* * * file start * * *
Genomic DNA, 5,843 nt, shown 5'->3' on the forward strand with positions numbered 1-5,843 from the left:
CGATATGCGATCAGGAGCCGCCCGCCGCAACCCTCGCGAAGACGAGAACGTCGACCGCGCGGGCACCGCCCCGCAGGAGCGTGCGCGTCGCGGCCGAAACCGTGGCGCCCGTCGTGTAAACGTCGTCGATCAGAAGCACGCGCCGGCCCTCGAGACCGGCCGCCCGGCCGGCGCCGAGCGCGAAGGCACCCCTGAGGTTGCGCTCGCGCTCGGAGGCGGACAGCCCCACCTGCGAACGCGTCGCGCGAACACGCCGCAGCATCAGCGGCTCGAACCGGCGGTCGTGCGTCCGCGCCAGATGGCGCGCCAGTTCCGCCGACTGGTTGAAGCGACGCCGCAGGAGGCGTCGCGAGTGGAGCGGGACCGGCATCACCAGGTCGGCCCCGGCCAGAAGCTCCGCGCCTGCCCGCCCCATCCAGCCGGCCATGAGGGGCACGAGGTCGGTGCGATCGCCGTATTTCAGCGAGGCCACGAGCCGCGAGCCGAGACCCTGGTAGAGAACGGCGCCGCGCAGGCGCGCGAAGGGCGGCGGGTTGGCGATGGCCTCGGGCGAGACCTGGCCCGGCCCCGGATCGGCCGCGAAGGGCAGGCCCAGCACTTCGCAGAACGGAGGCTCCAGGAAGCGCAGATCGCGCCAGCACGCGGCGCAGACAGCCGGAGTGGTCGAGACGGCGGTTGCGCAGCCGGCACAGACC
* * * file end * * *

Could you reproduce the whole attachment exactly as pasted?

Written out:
Genomic DNA, 5,843 nt, shown 5'->3' on the forward strand with positions numbered 1-5,843 from the left:
CGATATGCGATCAGGAGCCGCCCGCCGCAACCCTCGCGAAGACGAGAACGTCGACCGCGCGGGCACCGCCCCGCAGGAGCGTGCGCGTCGCGGCCGAAACCGTGGCGCCCGTCGTGTAAACGTCGTCGATCAGAAGCACGCGCCGGCCCTCGAGACCGGCCGCCCGGCCGGCGCCGAGCGCGAAGGCACCCCTGAGGTTGCGCTCGCGCTCGGAGGCGGACAGCCCCACCTGCGAACGCGTCGCGCGAACACGCCGCAGCATCAGCGGCTCGAACCGGCGGTCGTGCGTCCGCGCCAGATGGCGCGCCAGTTCCGCCGACTGGTTGAAGCGACGCCGCAGGAGGCGTCGCGAGTGGAGCGGGACCGGCATCACCAGGTCGGCCCCGGCCAGAAGCTCCGCGCCTGCCCGCCCCATCCAGCCGGCCATGAGGGGCACGAGGTCGGTGCGATCGCCGTATTTCAGCGAGGCCACGAGCCGCGAGCCGAGACCCTGGTAGAGAACGGCGCCGCGCAGGCGCGCGAAGGGCGGCGGGTTGGCGATGGCCTCGGGCGAGACCTGGCCCGGCCCCGGATCGGCCGCGAAGGGCAGGCCCAGCACTTCGCAGAACGGAGGCTCCAGGAAGCGCAGATCGCGCCAGCACGCGGCGCAGACAGCCGGAGTGGTCGAGACGGCGGTTGCGCAGCCGGCACAGACC